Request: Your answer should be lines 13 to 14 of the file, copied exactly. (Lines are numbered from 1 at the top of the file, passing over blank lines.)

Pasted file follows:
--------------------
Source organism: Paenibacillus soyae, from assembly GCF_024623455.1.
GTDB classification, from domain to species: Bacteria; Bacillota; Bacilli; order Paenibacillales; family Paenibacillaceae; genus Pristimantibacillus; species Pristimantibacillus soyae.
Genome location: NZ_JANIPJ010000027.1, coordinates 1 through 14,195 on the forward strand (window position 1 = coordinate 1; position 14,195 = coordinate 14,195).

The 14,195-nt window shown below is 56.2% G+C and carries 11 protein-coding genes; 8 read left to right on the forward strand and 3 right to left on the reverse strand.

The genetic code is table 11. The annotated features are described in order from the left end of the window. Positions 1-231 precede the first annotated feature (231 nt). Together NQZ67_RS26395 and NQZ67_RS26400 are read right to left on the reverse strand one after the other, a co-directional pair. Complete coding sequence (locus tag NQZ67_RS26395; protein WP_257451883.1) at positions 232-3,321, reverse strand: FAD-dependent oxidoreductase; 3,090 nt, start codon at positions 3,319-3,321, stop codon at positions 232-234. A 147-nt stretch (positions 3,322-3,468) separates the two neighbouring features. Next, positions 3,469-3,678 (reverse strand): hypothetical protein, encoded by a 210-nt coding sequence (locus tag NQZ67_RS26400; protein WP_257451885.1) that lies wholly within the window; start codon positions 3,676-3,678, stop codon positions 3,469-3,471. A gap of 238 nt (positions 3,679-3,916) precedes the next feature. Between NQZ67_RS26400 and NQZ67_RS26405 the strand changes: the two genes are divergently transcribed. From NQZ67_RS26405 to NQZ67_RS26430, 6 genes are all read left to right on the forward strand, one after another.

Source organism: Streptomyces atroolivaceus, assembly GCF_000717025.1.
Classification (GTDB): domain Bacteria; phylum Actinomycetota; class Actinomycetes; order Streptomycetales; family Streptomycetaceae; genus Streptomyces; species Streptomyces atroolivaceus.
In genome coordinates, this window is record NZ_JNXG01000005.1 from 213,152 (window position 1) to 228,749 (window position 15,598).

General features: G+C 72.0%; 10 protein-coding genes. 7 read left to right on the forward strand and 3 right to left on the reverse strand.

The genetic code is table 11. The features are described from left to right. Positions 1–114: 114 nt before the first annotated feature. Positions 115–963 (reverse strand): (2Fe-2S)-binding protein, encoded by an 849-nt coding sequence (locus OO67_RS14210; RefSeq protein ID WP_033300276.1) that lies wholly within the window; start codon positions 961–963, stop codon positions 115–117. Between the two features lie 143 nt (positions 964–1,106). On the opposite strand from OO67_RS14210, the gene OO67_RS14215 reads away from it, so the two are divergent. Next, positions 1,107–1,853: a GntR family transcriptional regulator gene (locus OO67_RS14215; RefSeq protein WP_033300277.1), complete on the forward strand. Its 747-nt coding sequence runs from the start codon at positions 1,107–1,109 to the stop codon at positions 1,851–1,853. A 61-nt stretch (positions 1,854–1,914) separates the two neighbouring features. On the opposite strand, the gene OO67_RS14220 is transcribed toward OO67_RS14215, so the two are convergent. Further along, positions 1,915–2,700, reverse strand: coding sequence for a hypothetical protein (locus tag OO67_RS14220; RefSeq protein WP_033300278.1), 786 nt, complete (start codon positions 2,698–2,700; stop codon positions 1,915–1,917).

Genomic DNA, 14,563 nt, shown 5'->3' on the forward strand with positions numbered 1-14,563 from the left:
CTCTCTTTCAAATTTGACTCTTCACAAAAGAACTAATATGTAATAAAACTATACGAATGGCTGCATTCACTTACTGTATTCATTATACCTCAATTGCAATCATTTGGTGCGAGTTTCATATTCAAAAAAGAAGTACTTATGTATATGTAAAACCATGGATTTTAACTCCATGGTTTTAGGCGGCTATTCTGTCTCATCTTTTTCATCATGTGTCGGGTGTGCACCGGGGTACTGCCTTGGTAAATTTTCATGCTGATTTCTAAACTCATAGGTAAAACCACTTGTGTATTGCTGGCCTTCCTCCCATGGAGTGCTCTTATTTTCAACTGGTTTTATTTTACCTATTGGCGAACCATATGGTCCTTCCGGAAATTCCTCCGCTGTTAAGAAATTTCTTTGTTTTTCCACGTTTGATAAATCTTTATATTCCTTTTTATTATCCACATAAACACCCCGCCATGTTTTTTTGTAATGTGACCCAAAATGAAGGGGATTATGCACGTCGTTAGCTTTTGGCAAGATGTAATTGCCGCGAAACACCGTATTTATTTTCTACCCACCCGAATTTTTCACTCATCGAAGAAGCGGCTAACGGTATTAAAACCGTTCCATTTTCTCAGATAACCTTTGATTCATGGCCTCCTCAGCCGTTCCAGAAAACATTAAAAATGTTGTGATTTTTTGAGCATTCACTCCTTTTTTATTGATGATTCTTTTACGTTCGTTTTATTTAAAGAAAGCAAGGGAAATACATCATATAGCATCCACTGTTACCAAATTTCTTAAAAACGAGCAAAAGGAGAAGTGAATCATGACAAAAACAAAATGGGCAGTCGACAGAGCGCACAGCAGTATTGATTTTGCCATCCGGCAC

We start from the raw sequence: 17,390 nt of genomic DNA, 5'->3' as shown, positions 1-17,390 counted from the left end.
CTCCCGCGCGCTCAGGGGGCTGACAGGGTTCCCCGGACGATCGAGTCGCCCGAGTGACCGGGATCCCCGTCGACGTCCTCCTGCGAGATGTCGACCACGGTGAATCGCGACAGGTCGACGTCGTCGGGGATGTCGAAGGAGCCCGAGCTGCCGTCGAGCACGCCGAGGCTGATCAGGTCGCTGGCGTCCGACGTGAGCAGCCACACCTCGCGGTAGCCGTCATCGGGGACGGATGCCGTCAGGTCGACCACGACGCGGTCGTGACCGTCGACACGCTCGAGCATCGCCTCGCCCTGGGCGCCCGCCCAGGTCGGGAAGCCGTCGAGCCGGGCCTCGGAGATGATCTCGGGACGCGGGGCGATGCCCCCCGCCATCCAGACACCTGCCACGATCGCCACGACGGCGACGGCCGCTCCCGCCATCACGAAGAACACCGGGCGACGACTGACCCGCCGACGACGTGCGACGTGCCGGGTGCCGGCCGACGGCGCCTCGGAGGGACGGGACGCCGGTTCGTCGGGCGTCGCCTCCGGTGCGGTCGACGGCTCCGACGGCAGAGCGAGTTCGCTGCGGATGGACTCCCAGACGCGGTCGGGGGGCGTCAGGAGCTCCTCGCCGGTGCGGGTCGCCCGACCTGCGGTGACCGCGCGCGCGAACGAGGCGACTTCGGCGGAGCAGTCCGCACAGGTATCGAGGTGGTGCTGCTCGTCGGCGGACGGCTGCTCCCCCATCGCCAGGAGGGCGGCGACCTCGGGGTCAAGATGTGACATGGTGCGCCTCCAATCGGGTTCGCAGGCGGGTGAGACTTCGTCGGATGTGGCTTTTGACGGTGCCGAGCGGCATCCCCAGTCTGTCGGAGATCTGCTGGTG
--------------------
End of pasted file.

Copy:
We start from the raw sequence: 17,390 nt of genomic DNA, 5'->3' as shown, positions 1-17,390 counted from the left end.
CTCCCGCGCGCTCAGGGGGCTGACAGGGTTCCCCGGACGATCGAGTCGCCCGAGTGACCGGGATCCCCGTCGACGTCCTCCTGCGAGATGTCGACCACGGTGAATCGCGACAGGTCGACGTCGTCGGGGATGTCGAAGGAGCCCGAGCTGCCGTCGAGCACGCCGAGGCTGATCAGGTCGCTGGCGTCCGACGTGAGCAGCCACACCTCGCGGTAGCCGTCATCGGGGACGGATGCCGTCAGGTCGACCACGACGCGGTCGTGACCGTCGACACGCTCGAGCATCGCCTCGCCCTGGGCGCCCGCCCAGGTCGGGAAGCCGTCGAGCCGGGCCTCGGAGATGATCTCGGGACGCGGGGCGATGCCCCCCGCCATCCAGACACCTGCCACGATCGCCACGACGGCGACGGCCGCTCCCGCCATCACGAAGAACACCGGGCGACGACTGACCCGCCGACGACGTGCGACGTGCCGGGTGCCGGCCGACGGCGCCTCGGAGGGACGGGACGCCGGTTCGTCGGGCGTCGCCTCCGGTGCGGTCGACGGCTCCGACGGCAGAGCGAGTTCGCTGCGGATGGACTCCCAGACGCGGTCGGGGGGCGTCAGGAGCTCCTCGCCGGTGCGGGTCGCCCGACCTGCGGTGACCGCGCGCGCGAACGAGGCGACTTCGGCGGAGCAGTCCGCACAGGTATCGAGGTGGTGCTGCTCGTCGGCGGACGGCTGCTCCCCCATCGCCAGGAGGGCGGCGACCTCGGGGTCAAGATGTGACATGGTGCGCCTCCAATCGGGTTCGCAGGCGGGTGAGACTTCGTCGGATGTGGCTTTTGACGGTGCCGAGCGGCATCCCCAGTCTGTCGGAGATCTGCTGGTG